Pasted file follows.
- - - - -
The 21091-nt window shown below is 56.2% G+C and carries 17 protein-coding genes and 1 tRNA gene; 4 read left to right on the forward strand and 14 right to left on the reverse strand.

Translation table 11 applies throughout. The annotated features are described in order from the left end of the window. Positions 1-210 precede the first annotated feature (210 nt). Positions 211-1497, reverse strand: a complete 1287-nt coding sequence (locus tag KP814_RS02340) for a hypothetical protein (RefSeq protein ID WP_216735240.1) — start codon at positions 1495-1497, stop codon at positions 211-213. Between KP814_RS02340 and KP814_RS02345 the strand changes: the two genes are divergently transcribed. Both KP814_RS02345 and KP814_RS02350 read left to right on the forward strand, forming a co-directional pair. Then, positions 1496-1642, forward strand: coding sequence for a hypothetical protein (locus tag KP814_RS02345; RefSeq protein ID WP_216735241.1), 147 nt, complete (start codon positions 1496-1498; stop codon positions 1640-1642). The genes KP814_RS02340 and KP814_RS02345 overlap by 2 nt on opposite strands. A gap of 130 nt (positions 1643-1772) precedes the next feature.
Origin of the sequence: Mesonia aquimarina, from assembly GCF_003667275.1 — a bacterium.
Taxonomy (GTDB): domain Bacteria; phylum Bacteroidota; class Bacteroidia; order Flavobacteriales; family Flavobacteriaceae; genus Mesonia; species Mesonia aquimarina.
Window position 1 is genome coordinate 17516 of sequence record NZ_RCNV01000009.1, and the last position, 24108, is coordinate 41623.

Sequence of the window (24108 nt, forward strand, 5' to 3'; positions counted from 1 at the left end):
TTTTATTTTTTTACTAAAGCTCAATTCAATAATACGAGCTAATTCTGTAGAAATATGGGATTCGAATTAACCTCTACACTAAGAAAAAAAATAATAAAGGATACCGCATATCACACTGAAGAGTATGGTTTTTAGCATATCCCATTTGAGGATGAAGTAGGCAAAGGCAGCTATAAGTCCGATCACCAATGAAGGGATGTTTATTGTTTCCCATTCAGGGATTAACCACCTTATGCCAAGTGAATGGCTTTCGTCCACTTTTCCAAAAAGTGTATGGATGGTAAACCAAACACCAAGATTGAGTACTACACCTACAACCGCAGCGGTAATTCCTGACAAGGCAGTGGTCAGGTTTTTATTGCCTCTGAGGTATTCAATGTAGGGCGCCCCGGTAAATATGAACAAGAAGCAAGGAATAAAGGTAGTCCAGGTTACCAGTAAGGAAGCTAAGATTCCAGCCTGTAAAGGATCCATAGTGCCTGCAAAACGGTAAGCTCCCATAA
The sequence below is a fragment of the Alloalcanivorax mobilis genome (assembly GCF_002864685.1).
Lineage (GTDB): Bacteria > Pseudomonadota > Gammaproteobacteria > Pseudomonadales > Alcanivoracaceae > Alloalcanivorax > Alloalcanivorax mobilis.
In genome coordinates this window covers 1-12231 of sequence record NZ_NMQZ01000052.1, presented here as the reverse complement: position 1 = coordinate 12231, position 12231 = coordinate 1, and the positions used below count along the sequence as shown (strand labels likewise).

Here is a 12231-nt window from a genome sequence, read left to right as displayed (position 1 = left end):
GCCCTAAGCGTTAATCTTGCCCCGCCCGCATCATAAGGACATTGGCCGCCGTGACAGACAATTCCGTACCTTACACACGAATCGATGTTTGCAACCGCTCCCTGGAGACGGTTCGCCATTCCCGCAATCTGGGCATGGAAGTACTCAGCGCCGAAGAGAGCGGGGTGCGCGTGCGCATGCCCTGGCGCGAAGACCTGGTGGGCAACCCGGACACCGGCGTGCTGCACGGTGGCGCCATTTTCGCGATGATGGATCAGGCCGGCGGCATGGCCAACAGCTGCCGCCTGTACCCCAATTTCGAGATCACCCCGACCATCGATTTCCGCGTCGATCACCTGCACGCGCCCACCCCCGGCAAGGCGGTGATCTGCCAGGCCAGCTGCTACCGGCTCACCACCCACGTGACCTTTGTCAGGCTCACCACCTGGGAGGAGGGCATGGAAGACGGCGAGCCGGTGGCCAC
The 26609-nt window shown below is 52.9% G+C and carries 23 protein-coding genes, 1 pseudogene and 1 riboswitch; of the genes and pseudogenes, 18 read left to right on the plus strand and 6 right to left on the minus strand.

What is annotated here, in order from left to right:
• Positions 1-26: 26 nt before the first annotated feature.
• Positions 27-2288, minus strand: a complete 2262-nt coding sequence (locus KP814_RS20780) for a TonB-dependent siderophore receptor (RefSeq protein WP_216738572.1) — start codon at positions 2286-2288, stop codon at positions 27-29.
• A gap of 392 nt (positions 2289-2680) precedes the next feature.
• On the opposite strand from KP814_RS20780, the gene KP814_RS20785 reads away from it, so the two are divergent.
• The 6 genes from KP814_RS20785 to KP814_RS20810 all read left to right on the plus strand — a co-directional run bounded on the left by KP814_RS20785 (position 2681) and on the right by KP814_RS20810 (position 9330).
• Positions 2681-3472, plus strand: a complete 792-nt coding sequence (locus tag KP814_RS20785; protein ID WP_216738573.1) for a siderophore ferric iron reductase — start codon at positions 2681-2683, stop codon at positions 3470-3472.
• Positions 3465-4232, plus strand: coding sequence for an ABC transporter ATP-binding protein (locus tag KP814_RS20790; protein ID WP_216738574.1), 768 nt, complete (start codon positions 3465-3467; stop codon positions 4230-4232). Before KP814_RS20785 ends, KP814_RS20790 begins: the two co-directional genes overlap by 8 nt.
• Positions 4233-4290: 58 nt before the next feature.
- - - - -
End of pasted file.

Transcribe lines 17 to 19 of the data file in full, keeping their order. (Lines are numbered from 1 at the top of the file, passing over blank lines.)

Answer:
• A gap of 392 nt (positions 2289-2680) precedes the next feature.
• On the opposite strand from KP814_RS20780, the gene KP814_RS20785 reads away from it, so the two are divergent.
• The 6 genes from KP814_RS20785 to KP814_RS20810 all read left to right on the plus strand — a co-directional run bounded on the left by KP814_RS20785 (position 2681) and on the right by KP814_RS20810 (position 9330).